NICKEL miner, Bindura Nickel Corporation (BNC) has completed the first re-deepening phase of Trojan Mine paving the way for improved productivity.
In an update last week, BNC chairperson Muchadeyi Masunda said the re-deepening works at their subsidiary, Trojan Nickel Mine was completed and successfully commissioned after an eight-week shutdown.
The project involved two major components, the shaft re-deepening and Tie-in, and involved deepening of the existing sub-vertical shaft system by 244 meters.
This was to enable access to known ore resources below the then existing shaft bottom.
“The benefits of the project on mining, mineral resource and mobile equipment efficiency for the business include improved productivity – due to significant reduction of trucking distances underground and elimination of double handling of material,” Masunda said in his report.
“Creation of mining flexibility for both disseminated and massive ores and increase in capacity utilisation which enables sustainable production and conservation in mining, through the transition from a high grade/ low volume plan to a high volume/low grade plan will also be enabled.”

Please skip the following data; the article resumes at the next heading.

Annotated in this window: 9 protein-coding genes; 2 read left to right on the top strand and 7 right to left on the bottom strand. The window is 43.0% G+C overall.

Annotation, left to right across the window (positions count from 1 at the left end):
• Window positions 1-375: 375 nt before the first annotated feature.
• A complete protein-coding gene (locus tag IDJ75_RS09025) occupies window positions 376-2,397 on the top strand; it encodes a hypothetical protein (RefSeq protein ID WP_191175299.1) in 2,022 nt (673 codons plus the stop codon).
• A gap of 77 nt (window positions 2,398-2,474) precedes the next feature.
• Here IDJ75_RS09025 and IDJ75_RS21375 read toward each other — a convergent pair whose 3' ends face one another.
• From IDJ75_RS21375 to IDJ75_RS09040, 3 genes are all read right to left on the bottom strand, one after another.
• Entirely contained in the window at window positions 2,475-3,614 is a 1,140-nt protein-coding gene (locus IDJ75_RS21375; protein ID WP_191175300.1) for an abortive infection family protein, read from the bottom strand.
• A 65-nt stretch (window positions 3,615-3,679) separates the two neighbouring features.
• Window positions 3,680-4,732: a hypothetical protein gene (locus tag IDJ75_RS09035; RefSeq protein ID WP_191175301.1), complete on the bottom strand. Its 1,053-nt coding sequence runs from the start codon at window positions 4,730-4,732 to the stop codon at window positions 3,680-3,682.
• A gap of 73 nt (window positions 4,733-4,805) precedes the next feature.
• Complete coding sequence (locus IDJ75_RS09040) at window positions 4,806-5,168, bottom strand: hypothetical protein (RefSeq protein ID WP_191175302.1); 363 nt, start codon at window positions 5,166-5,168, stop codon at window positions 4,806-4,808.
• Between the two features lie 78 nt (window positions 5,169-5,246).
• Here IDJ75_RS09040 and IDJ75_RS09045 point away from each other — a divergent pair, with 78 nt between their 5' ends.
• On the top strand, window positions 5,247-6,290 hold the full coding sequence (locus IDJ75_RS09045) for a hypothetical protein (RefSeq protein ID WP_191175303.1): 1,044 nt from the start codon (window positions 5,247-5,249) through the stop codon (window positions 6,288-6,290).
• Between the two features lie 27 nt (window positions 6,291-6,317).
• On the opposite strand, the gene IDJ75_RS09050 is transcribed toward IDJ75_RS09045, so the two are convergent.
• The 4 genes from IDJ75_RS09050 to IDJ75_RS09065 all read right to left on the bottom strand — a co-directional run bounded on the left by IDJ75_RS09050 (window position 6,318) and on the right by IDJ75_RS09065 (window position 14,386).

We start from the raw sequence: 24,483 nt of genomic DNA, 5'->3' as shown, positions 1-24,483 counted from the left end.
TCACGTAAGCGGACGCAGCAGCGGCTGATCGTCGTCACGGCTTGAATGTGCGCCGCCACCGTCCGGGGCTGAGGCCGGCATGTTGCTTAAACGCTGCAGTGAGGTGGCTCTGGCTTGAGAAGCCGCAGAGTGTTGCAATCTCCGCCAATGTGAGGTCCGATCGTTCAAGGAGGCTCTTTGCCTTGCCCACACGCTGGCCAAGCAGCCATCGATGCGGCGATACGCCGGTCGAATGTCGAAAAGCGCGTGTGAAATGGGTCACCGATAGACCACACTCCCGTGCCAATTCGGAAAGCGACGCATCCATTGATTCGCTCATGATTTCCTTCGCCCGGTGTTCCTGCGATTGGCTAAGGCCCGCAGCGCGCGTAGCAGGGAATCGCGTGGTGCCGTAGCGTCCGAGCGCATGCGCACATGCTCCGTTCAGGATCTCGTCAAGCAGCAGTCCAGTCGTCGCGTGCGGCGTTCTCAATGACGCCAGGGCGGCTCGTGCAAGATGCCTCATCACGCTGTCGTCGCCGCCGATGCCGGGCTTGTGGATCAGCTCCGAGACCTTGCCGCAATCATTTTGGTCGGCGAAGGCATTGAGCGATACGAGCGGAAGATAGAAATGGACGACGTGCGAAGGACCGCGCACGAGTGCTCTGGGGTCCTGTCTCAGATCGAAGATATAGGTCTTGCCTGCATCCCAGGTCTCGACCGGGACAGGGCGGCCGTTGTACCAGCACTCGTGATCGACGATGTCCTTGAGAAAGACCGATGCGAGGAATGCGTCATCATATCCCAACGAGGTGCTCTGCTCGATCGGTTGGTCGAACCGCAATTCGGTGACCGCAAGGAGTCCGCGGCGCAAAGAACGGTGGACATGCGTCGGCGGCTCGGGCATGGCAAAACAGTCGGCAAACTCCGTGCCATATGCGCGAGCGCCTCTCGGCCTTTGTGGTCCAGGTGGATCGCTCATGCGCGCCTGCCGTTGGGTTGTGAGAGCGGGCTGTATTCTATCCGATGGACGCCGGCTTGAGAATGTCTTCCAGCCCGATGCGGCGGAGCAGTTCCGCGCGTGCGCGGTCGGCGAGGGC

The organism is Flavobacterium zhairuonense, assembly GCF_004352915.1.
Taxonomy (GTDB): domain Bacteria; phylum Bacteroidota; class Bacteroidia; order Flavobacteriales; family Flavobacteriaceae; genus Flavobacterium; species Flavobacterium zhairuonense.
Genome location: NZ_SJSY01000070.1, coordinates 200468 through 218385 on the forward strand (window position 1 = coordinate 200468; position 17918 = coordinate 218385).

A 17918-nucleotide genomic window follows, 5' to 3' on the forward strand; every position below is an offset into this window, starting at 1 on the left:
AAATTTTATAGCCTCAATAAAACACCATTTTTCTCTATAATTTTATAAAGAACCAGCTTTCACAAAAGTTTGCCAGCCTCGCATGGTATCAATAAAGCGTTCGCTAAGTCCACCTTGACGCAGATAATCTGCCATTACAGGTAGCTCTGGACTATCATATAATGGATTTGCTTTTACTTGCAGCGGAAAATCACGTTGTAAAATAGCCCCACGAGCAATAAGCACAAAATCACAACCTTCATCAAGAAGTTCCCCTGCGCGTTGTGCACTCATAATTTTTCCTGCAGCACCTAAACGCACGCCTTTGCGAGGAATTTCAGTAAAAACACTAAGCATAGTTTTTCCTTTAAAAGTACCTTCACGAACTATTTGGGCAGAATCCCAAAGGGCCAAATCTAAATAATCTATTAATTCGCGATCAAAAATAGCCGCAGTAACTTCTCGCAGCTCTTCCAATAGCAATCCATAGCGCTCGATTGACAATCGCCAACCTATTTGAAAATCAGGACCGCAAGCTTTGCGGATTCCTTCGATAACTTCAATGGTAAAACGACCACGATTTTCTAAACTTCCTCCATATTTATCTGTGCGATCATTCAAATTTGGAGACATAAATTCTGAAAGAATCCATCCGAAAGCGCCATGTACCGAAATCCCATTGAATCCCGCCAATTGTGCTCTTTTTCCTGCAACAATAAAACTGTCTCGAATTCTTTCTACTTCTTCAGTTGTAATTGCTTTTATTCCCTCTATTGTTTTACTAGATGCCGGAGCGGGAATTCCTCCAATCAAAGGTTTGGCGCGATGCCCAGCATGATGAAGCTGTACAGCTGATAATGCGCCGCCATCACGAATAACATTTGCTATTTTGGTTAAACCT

The development also facilitated deeper exploration and evaluation and the establishment of deeper level platforms for further down-dip exploration drilling, extending mine’s lifespan and contributing to its business continuity.
Meanwhile, during the financial year ended March 31 2021, nickel in concentrate sold was 5 496 tonnes, compared to 5 685 tonnes sold in the previous year.
Global nickel prices improved by 7% during the period under review, to an average of US$14 999 per tonne .
Masunda said the increase in nickel prices more than compensated for the reduction in sales volume.
As a result, the company realised a 13% increase in annual turnover to US$59.2 million with cost of sales increasing by 19% to US$44.9 million, compared to US$38 million in the prior year.
“This was mainly due to the impact on local input costs, of disparities between the auction exchange rates and the exchange rates that suppliers use in their pricing models, as well as the high cost of maintaining the aged mobile mine plant and equipment,” added Masunda .